Item 2091 illustration  Item 2091 illustration
Item 2091

2092. GARD, Wayne, et al. Along the Early Trails of the Southwest. Austin & New York: Pemberton Press, 1969. 175 pp., color plates, text illustrations by Melvin Warren. 4to, original brown buckram over beige buckram, spine gilt-lettered. Very fine in very fine d.j.
     First trade edition. $65.00

2093. GARDINER, Charles Fox. Doctor at Timberline. Caldwell: Caxton Printers, 1946. 315 pp., frontispiece and text illustrations (mostly full-page) by R. H. (Bob) Hall. 8vo, original beige and brown cloth gilt. One bump to edge of upper cover, otherwise a fine copy in lightly worn, price-clipped d.j. with a bit of minor chipping at edges and corners.
     Fifth printing. Guns 804n. Herd 879n: “Reminiscences of frontier days in Colorado; cattle ranches and cowtowns.” Wilcox, p. 47n. Wynar 8511n. $15.00


“Them are Spanish cattle, they don’t sabe English”

2094. GARDINER, Howard C. In Pursuit of the Golden Dream: Reminiscences of San Francisco and the Northern and Southern Mines, 1849-1857. Stoughton: [Designed and Printed by Lawton and Alfred Kennedy for] Western Hemisphere, [1970]. [1] lxv [1] 390 pp., frontispiece, plates, text illustrations, map, large folding map. Large 4to, brown morocco over tan cloth linen, spine panels decorated in blind & gilt, raised bands. Very fine. Slipcase not present.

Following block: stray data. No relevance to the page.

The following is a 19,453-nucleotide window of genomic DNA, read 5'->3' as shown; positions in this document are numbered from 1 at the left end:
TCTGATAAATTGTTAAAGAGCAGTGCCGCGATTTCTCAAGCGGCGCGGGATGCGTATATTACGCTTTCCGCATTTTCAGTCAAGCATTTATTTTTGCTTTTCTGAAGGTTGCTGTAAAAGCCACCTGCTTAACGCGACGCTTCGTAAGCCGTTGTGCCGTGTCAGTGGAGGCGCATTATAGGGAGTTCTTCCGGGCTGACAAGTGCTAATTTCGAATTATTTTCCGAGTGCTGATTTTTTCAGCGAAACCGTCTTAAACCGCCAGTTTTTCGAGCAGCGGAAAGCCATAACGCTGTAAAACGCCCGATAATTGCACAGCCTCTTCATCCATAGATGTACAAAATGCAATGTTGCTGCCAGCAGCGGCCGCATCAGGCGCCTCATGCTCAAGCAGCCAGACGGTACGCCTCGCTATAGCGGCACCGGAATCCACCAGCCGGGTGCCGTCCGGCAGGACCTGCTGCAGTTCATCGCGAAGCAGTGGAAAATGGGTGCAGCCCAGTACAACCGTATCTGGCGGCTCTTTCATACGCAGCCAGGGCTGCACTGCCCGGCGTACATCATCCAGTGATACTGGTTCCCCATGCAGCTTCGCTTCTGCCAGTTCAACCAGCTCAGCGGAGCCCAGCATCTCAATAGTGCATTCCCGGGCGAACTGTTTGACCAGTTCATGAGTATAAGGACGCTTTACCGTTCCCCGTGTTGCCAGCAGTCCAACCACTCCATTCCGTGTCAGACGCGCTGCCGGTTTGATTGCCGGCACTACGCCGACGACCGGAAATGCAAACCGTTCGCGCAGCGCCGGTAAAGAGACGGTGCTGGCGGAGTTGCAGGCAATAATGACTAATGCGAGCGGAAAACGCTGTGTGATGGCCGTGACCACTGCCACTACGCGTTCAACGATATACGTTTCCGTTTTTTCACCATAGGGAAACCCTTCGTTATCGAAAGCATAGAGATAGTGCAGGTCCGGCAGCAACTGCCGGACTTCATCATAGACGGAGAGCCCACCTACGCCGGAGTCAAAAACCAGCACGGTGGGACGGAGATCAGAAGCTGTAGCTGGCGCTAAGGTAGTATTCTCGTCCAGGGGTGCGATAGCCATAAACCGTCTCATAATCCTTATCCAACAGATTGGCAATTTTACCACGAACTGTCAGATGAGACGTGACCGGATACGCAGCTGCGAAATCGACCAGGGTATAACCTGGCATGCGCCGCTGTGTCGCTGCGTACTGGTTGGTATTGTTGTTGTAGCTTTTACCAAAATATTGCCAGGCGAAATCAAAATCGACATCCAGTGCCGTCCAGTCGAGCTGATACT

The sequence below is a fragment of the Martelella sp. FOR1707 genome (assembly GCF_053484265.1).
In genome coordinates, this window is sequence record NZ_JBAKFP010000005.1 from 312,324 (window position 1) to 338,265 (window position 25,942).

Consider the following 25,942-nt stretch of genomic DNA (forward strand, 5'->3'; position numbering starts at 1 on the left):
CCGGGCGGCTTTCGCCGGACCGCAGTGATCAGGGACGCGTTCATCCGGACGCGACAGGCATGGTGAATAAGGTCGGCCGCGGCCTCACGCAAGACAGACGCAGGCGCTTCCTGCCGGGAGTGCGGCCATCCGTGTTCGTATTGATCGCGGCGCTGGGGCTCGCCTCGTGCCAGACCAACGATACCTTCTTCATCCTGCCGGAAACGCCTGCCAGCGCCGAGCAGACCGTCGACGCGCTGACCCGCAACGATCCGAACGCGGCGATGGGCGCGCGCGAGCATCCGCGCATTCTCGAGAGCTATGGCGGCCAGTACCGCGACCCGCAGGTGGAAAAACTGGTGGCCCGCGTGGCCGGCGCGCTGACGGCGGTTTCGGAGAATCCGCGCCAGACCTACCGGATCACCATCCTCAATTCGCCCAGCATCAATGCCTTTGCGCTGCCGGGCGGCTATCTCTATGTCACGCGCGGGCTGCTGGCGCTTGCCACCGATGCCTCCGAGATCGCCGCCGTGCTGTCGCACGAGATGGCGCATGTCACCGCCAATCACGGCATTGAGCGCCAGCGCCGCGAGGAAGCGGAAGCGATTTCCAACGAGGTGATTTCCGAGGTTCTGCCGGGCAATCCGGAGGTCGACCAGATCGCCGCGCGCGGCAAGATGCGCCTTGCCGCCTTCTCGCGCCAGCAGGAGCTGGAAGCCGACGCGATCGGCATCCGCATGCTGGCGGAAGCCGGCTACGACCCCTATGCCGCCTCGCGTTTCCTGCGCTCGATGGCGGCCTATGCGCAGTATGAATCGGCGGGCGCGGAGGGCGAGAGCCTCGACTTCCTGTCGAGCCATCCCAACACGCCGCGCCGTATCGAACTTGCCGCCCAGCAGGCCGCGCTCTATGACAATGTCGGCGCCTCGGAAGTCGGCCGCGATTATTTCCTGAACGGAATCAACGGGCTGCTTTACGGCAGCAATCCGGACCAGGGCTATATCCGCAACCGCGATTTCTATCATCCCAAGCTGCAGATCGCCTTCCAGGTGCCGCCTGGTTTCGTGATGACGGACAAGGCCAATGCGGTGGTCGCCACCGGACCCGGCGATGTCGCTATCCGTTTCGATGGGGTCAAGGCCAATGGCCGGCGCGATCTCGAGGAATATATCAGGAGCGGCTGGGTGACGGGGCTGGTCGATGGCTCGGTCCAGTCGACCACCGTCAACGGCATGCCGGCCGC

First edition, limited edition (#81 of 100 copies signed by editor Dale L. Morgan). Kurutz, The California Gold Rush 262n: “Gardiner left New York City on the steamer Crescent City in March 1849, crossed the Isthmus of Panama, took the brig Sylph to San Francisco. A monumental edition of an important and eloquent reminiscence.” Mintz, The Trail 551. Rocq S2506.